Generally I view myself as a happy grounded person. Fifteen years ago I began to meditate in the Himalayan tradition. I’ve taken spiritual pilgrimages. Each night I light my alter and say prayers. My life rife with spiritual experiences. My career enjoys accomplishments and success.
In my marriage and personal life, I have attended counseling and classes to make me a better person. There are scars that show you the trials and tribulations I have gone through, coming out the other side after spending time to understand and overcome my issues.
While I am not perfect and not proud of my failings, I take pride of what I’ve done since then to mitigate the circumstances that led me there. I challenge myself to grow as an individual. My life constantly changes, I learn new ideas, philosophies and tools to help me better myself. I value each and every one of my friendships, new and old.
Last year I became an Oungan Sur Pwenn, a Vodou priest in the first stage of priesthood. Next week I will enter couche to emerge Oungan Asogwe, the last stage. One road ends, another begins. Another discovery of what it means to be Asogwe.
So tell me what I’m doing wrong?
I see people of other faiths and traditions who just seem too happy. They walk around with smiles fixed upon their faces and seem to be surrounded by this glow – I call it the permaglow. It’s not limited to one path or tradition. Some are Christian, some are meditators, other paths turn them out as well. They just seem so – happy. Too happy. They make me uneasy. I just can’t take it.
When I think of myself, I believe I’m a warrior. That must be the problem. The scars I have are real. They show the places I’ve been, the battles I’ve fought; the struggles I had to face, often within myself, sometimes with others. I am proud that I overcame so much that kept me from developing personally. But do I have that smile? That glow? Hell no.
Not everyone is the same. Some people are just made that way. The thing that grates on me, I often feel some of these people are trying to pull a ruse. This permanent smile upon their face is in some silent-film non-verbal communication way of proselyting their religion, beliefs or path. I just don’t buy it. Where are your scars? What are you hiding? Where’s your pain?
Listen, I hope I haven’t put you off. That certainly isn’t my intention. We are all different, I sign myself up for the more difficult path. It’s my bed, I made it and I fully intend to sleep in it. It’s so foreign to how I’m made that it comes off feeling fake to me.
I’m the one who asked for it dirty. I’m still facing my demons. I’m proud of it. It lets me know where I’ve been, where I’m at and where I’m going. When I look at that peaceful smile and that glow, I don’t get angry, I just can’t relate.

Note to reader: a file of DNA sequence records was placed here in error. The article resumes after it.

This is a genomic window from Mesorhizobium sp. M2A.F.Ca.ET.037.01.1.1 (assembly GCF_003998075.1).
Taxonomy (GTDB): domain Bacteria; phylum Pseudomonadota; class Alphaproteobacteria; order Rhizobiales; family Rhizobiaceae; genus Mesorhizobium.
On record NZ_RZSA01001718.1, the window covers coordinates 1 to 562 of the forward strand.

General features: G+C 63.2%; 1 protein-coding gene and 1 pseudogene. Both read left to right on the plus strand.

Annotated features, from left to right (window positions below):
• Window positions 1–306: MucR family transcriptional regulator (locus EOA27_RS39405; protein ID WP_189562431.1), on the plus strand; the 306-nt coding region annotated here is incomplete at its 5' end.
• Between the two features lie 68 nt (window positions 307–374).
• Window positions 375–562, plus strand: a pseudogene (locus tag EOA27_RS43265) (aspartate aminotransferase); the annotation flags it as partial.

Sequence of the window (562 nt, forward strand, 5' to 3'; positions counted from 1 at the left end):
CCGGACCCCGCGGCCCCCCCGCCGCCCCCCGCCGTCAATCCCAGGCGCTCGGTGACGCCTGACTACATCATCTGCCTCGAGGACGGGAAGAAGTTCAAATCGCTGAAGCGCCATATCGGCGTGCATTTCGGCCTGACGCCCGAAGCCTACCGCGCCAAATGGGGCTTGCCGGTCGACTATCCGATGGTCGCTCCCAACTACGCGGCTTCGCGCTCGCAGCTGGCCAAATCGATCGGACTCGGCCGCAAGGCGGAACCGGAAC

Maybe this is the failing on my part. I’ve done the pilgrimage. I’ve done the silence combined with intense meditation. I didn’t find peace, I found Kundalini. In my case that is the opposite of peace.
The truth be told, when I get down to it, I am also not looking for it. It’s the last thing I want. I play pool. I sit across the table from my opponent with my hand playing Euchre. I will look you straight in the eye and try to relate – honest empathy.
If you are one of those who has this – and you know who you are – I am happy for you. I may look you in the eye and wonder. Are you for real? Are you really that at peace? Are you one of the enlightened ones? Or are you just trying to convince me that you are.
There are people, when I look it seems – real. They do seem genuine. They may have found that peace. Those are not the Lwa I follow. They are not my path. I love you, more power to you. Peace brother.
If I ever do find that peace. I will not smile with that glow of affection. I will look at the world and laugh. I’ll laugh loud, boisterously. I will laugh a bit too long. I may even point.
At this point in my life, I claim I am the sum of my parts. I am the man who stood his ground in the shakedown. I stared down men in India who looked at my wife the wrong way. On some things, I am immovable.
When the moment comes, that time within breaths, when Kundalini grabs a hold of me, when I’ve found that point between the back of my nasal cavity and my brain, the point where I truly feel I am me, I will not be at peace. The smiling crowd may feel sorry for me, but I will not feel sorry for myself. I will be there, betwixt and between it all, stuck between time and between worlds, saying my prayers, my mantras, feeling all and nothing – and then it will be gone. Gone like I am from my pilgrimages, gone like I am lost from the here and now, gone and back to my other self. This self that writes. This self that is priest. I will guide others. You won’t see me smiling, but you just may hear me laugh.
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